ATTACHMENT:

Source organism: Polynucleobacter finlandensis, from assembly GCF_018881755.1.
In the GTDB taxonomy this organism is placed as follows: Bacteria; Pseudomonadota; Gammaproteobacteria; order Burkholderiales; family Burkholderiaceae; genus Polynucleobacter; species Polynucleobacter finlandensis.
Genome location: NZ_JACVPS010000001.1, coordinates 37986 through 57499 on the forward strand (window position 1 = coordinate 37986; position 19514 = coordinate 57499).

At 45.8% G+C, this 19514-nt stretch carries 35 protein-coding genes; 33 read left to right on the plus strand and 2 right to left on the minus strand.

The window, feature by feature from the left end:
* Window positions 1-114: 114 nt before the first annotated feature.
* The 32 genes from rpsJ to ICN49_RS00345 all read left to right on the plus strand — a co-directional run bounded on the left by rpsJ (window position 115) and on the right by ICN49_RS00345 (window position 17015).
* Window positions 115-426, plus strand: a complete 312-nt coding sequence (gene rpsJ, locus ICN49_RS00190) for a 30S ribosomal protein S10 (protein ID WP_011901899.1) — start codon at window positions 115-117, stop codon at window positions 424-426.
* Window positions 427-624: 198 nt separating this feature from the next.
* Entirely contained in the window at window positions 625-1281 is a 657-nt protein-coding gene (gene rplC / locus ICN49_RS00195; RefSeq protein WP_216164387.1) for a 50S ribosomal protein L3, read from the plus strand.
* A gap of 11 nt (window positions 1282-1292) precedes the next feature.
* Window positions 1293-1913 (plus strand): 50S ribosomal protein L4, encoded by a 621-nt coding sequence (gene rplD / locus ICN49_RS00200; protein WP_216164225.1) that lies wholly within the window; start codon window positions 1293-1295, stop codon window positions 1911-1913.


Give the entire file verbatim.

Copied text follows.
Source organism: Polynucleobacter finlandensis, from assembly GCF_018881755.1.
In the GTDB taxonomy this organism is placed as follows: Bacteria; Pseudomonadota; Gammaproteobacteria; order Burkholderiales; family Burkholderiaceae; genus Polynucleobacter; species Polynucleobacter finlandensis.
Genome location: NZ_JACVPS010000001.1, coordinates 37986 through 57499 on the forward strand (window position 1 = coordinate 37986; position 19514 = coordinate 57499).

At 45.8% G+C, this 19514-nt stretch carries 35 protein-coding genes; 33 read left to right on the plus strand and 2 right to left on the minus strand.

The window, feature by feature from the left end:
* Window positions 1-114: 114 nt before the first annotated feature.
* The 32 genes from rpsJ to ICN49_RS00345 all read left to right on the plus strand — a co-directional run bounded on the left by rpsJ (window position 115) and on the right by ICN49_RS00345 (window position 17015).
* Window positions 115-426, plus strand: a complete 312-nt coding sequence (gene rpsJ, locus ICN49_RS00190) for a 30S ribosomal protein S10 (protein ID WP_011901899.1) — start codon at window positions 115-117, stop codon at window positions 424-426.
* Window positions 427-624: 198 nt separating this feature from the next.
* Entirely contained in the window at window positions 625-1281 is a 657-nt protein-coding gene (gene rplC / locus ICN49_RS00195; RefSeq protein WP_216164387.1) for a 50S ribosomal protein L3, read from the plus strand.
* A gap of 11 nt (window positions 1282-1292) precedes the next feature.
* Window positions 1293-1913 (plus strand): 50S ribosomal protein L4, encoded by a 621-nt coding sequence (gene rplD / locus ICN49_RS00200; protein WP_216164225.1) that lies wholly within the window; start codon window positions 1293-1295, stop codon window positions 1911-1913.